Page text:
President Obama reiterated his commitment to an “all of the above” energy strategy in his State of the Union address Tuesday. In the past, this strategy has looked more like a “renewable or nothing” plan. However, the President did make surprisingly supportive comments regarding our booming oil and natural gas industries, saying that his “administration will keep working with the industry to sustain production and job growth….”
The President also stated that in order to spur the growth of the natural gas industry he would “cut red tape.” That would be a great first step, but here are a few other areas where we could unleash the enormous potential of the energy sector with just a few snips of the old red tape:
1. Keystone XL Pipeline: H.R. 3, the Northern Route Approval Act, which would clear the way for the construction of the Keystone XL pipeline, passed the House with bipartisan support – but remains lost in the netherworld of Harry Reid’s obstructionist Senate. The Keystone XL pipeline would bring with it 20,000 much-needed jobs over time, and support thousands of other jobs in many sectors. That’s not to mention an additional 500,000 barrels of oil a day from Canada, our largest and most stable trading partner. This would inject our economy with billions of dollars in additional activity. Of course, taxpayers shouldn’t have to wait for the Senate to act (or, more likely, not act). President Obama’s State Department can stop their delay tactics and approve the pipeline’s permit at any point.
2. Permitting Reform: H.R. 1900, the “Natural Gas Pipeline Permitting Reform Act,” and H.R. 3301, the “North American Infrastructure Act,” would streamline the permitting process for natural gas pipelines, putting in place commonsense deadlines and guidelines to remove the regulatory limbo where many projects find themselves. The inability to get energy products swiftly and safely from place to place is hampering markets and hurting consumers who have to pay higher prices, or even worse, are going without.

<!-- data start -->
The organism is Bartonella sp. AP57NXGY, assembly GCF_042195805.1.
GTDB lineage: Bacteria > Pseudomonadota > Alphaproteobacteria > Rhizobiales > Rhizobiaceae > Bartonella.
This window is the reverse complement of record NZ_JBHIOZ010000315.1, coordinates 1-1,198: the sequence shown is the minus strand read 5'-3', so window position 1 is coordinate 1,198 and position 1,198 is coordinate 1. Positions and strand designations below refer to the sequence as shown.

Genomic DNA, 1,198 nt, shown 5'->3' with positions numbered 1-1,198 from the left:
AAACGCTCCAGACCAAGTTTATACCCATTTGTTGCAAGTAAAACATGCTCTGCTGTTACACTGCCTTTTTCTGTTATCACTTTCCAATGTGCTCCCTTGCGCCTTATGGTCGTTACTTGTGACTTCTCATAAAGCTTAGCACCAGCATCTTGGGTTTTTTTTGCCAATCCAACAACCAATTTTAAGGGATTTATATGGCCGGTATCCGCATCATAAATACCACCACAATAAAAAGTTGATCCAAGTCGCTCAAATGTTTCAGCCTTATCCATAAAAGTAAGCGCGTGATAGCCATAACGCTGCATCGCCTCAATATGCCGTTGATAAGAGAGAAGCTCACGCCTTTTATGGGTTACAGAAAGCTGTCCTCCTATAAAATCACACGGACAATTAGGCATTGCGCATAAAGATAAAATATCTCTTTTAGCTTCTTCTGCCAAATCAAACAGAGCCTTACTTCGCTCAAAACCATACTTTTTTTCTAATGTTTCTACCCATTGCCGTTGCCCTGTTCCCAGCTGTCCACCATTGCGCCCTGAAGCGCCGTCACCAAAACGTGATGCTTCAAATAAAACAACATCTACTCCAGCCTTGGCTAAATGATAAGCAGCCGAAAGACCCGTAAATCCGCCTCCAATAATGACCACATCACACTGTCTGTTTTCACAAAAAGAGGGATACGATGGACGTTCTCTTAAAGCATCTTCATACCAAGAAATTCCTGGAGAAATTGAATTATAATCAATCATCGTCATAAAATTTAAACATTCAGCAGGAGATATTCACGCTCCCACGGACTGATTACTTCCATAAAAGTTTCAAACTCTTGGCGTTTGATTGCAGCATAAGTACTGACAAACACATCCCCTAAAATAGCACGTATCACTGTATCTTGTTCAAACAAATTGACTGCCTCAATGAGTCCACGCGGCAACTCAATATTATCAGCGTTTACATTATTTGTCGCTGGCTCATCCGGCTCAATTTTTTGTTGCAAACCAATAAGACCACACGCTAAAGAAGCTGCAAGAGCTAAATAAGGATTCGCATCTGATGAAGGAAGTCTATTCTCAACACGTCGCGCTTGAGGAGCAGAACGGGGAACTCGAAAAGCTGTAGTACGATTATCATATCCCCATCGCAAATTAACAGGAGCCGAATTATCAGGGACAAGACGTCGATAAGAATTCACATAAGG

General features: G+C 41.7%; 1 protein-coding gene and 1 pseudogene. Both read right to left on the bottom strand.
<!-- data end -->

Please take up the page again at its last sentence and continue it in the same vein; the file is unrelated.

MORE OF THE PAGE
Back in November, the Boston Globe reported on the capacity crunch facing New England:
The projects come as New England struggles to address growing demand for natural gas and supply constraints created by tight pipeline capacity. Those constraints have led to shortages and price spikes during the peak demand periods, such as extended winter cold snaps, helping to drive the region’s already high energy costs even higher.
“Some days there just isn’t spare gas to be sold,” van Welie said.
Additional pipeline capacity, van Welie added, would help alleviate the issue and could also lead to lower energy costs in New England … .
Today, the cold weather is testing both pipeline and storage capacity in both the Northeast and the Midwest. National Public Radio’s Jeff Brady reported:
With drilling booms in places like Pennsylvania and Texas boosting the country's supply, there's plenty of gas to go around. The problem is building the pipelines and other infrastructure needed to deliver it. This has led to some extreme cases where natural gas prices have been bid way up. Last week in New York, one desperate buyer was willing to pay about 25 times the typical price for gas.
And in Ohio:
Like in the Northeast, the problem is not supply so much as getting the gas to where it's needed, when it's needed. During the cold spell in early January, one utility had problems that left a few thousand customers without gas for more than a day. State regulators are asking customers to conserve to make sure that doesn't happen again.